By the end of 2020/start of 2021, things were getting back to normal. There was a recovery in car sales and it was going up “fast”, however the recovery was never that “fast”. It only seemed that way because the numbers were continually compared to the numbers during the pandemic lockdowns. Of course, any recovery would seem astronomical by comparison. It was and still is a good way to manipulate the numbers and a good way to get the government decision makers in the local assembler’s pocket.
By that time the new auto assemblers had also begun to enter the Pakistani market. Some vehicles such as the Kia Sportage and Hyundai Tucson were locally assembled while all others were imported. We did have a few more cars such as the Hyundai Elantra and the Changan Alsvin and Prince/DFSK Glory 580 Pro enter the locally assembled group, but most others were, and still are, imported such as MG and Proton despite promises of local assembly to start “very soon”.
I have discussed this point at length in my previous article. The auto policies allow them to import all their cars. The companies are in no hurry to get their assembly plants finished. This is adding to the import spend. During the last two years we have seen that the import of CBU units by these new companies and parts import by our local old assemblers have grown dramatically. Just in the last fiscal year 2020-2021 our import bill was at $1.12 billion USD. We can only speculate what the import spend will be for this current fiscal year. I believe it will be near to, or it will cross, the $2 billion mark. The import bill for the used cars is very little by comparison. In the first 7 months of FY 2020-2021, the used cars imported were only around $116 million USD.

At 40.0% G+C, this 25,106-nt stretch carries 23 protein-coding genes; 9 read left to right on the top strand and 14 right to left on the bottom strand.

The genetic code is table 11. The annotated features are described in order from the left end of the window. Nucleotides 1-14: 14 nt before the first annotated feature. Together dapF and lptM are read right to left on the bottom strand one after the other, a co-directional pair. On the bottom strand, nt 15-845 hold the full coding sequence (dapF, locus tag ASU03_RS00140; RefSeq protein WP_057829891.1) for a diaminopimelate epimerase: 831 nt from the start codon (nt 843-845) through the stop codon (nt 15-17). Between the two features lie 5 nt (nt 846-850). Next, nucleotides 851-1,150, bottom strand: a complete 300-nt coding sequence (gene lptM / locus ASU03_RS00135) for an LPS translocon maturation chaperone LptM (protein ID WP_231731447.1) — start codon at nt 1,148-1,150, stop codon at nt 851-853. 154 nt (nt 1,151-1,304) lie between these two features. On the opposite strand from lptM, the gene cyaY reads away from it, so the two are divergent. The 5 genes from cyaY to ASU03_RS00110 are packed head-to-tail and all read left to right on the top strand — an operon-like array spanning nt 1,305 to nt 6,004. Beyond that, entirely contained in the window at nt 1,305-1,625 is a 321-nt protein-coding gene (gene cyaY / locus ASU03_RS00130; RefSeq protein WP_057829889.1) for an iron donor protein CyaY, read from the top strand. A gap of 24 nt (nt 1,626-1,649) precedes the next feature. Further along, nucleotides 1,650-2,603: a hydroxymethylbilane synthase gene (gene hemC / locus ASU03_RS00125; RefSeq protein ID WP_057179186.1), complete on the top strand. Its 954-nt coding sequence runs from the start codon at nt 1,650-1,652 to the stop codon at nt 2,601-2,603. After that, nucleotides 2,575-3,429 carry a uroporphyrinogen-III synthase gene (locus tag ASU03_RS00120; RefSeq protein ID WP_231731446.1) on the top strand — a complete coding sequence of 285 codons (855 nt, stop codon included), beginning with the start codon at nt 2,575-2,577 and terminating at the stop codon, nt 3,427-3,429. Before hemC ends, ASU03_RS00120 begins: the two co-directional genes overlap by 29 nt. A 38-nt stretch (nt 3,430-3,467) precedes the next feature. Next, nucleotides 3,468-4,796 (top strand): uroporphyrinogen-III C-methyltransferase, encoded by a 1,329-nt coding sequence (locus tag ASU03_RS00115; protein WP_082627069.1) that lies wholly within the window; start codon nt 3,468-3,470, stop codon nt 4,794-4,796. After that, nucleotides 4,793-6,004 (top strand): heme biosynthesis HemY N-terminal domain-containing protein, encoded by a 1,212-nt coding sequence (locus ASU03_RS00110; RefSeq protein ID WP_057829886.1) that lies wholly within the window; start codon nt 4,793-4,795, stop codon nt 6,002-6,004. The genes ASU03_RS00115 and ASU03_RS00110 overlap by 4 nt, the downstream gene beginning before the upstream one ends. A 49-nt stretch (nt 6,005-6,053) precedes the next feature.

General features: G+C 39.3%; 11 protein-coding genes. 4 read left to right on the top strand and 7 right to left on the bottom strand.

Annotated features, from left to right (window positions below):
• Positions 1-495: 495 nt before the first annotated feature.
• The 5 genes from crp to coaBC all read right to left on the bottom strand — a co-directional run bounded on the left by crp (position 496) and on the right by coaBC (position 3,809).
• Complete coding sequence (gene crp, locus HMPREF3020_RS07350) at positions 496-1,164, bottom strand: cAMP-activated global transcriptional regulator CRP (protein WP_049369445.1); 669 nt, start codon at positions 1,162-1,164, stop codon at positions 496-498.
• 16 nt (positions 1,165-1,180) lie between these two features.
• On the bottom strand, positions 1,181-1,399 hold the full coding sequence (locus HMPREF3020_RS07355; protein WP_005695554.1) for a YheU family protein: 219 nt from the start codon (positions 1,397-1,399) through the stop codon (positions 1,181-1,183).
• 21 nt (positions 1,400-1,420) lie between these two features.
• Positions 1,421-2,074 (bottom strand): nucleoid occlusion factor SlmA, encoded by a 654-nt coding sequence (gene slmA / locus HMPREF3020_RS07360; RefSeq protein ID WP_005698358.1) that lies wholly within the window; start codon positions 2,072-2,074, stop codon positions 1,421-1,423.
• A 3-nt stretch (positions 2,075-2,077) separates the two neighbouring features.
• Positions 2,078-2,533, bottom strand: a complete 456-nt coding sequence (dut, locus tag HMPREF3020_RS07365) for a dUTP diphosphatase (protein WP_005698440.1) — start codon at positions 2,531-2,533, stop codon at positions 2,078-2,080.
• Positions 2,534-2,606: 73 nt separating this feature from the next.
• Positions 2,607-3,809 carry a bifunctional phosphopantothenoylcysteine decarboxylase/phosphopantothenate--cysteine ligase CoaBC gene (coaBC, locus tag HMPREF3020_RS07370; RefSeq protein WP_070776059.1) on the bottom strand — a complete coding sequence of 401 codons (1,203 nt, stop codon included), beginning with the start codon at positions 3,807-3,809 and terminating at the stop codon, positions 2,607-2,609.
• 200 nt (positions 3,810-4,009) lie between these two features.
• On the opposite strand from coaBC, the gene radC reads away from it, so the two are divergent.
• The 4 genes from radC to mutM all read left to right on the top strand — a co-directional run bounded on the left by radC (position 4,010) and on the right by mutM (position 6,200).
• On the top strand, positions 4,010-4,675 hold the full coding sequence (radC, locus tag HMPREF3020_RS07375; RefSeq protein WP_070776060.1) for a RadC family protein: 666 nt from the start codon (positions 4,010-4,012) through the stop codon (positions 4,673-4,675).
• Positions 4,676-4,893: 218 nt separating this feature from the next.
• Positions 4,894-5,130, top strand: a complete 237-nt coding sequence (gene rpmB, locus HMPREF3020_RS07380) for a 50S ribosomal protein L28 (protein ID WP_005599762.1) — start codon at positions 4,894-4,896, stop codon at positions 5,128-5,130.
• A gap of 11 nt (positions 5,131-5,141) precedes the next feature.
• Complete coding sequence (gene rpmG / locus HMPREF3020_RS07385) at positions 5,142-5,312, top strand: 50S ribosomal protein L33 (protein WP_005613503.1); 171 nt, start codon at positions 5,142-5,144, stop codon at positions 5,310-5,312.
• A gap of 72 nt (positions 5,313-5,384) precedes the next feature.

Why is this not a concern for the government and a burden on our nation? As I mentioned above, by passing that SRO, the government played a major part in costing poor people tens of thousands of jobs. Yet that was OK. As I showed here, the import bill for the local assemblers far exceeded the bill for the used car imports in every year by comparison, yet the local assemblers were protected and the used-car imports were targeted. If the argument is that these local companies will create jobs and promote local manufacturing, then that assumption needs some serious scrutiny as well.
We will discuss this point and others further in part two of this discussion. Stay tuned & don’t forget to add your inputs in the comment section.
Continue reading the second part by clicking the link below:
Contributed by: Muhammad Ali Khan– A guy who is passionate about cars and concerned about the state of the auto sector in the country.